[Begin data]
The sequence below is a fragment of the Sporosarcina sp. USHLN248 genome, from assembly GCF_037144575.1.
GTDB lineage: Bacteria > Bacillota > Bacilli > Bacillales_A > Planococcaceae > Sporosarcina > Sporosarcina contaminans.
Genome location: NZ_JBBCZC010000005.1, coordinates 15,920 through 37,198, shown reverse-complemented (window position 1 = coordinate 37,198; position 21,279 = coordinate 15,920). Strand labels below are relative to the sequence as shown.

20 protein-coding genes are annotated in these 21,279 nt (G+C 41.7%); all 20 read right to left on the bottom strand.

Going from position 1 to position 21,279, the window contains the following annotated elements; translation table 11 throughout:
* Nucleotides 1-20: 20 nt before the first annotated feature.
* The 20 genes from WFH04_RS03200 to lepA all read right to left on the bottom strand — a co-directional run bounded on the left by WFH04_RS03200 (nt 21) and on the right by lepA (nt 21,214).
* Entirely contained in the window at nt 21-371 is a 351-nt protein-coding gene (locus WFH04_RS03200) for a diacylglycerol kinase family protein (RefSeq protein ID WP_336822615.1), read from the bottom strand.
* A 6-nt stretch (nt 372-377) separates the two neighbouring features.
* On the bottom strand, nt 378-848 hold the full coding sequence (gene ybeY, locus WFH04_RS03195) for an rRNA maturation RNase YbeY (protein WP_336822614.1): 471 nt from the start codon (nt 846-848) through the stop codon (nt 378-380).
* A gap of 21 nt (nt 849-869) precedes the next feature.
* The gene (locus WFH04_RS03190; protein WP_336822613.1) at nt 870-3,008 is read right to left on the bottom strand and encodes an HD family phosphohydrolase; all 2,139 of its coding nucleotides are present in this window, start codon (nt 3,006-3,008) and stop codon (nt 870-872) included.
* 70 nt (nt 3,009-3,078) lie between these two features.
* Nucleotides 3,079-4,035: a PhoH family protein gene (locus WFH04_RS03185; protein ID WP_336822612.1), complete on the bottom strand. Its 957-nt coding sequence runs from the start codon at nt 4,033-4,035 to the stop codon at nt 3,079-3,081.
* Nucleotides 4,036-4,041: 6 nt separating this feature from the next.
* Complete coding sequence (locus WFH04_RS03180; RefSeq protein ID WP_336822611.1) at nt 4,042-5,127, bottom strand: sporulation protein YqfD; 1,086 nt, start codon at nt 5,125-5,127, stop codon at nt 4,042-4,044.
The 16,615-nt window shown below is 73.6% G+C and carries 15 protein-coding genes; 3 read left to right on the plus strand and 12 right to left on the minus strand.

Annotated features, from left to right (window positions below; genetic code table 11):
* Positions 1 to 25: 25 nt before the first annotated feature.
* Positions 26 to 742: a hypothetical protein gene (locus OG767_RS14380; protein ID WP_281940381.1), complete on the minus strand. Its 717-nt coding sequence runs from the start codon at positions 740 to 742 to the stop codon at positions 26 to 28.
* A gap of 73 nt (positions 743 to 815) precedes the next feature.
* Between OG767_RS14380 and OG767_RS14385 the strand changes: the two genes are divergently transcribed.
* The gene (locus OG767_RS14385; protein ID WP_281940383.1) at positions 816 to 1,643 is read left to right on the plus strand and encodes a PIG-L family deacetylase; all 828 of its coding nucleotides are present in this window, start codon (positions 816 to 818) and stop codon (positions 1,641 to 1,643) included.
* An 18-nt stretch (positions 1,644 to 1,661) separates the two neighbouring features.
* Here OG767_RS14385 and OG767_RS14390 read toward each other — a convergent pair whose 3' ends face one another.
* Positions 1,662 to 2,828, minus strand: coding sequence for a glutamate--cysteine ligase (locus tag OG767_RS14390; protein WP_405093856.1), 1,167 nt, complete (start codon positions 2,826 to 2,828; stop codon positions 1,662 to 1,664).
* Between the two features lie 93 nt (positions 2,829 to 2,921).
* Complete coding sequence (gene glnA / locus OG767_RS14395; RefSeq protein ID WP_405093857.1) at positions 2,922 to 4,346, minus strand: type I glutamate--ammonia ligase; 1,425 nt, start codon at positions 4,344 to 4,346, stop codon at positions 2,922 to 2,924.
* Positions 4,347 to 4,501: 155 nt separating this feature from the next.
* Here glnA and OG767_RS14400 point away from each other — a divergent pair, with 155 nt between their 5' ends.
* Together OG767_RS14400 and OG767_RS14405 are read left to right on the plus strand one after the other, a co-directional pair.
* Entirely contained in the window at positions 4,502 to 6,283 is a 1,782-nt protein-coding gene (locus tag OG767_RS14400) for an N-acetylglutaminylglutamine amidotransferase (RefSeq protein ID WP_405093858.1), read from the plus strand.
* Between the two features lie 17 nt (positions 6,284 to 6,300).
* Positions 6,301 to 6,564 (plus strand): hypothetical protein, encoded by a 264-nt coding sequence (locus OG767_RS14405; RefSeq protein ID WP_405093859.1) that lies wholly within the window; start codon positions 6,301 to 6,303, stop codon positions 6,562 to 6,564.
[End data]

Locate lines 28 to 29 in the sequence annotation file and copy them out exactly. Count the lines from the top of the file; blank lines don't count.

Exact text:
* Complete coding sequence (gene glnA / locus OG767_RS14395; RefSeq protein ID WP_405093857.1) at positions 2,922 to 4,346, minus strand: type I glutamate--ammonia ligase; 1,425 nt, start codon at positions 4,344 to 4,346, stop codon at positions 2,922 to 2,924.
* Positions 4,347 to 4,501: 155 nt separating this feature from the next.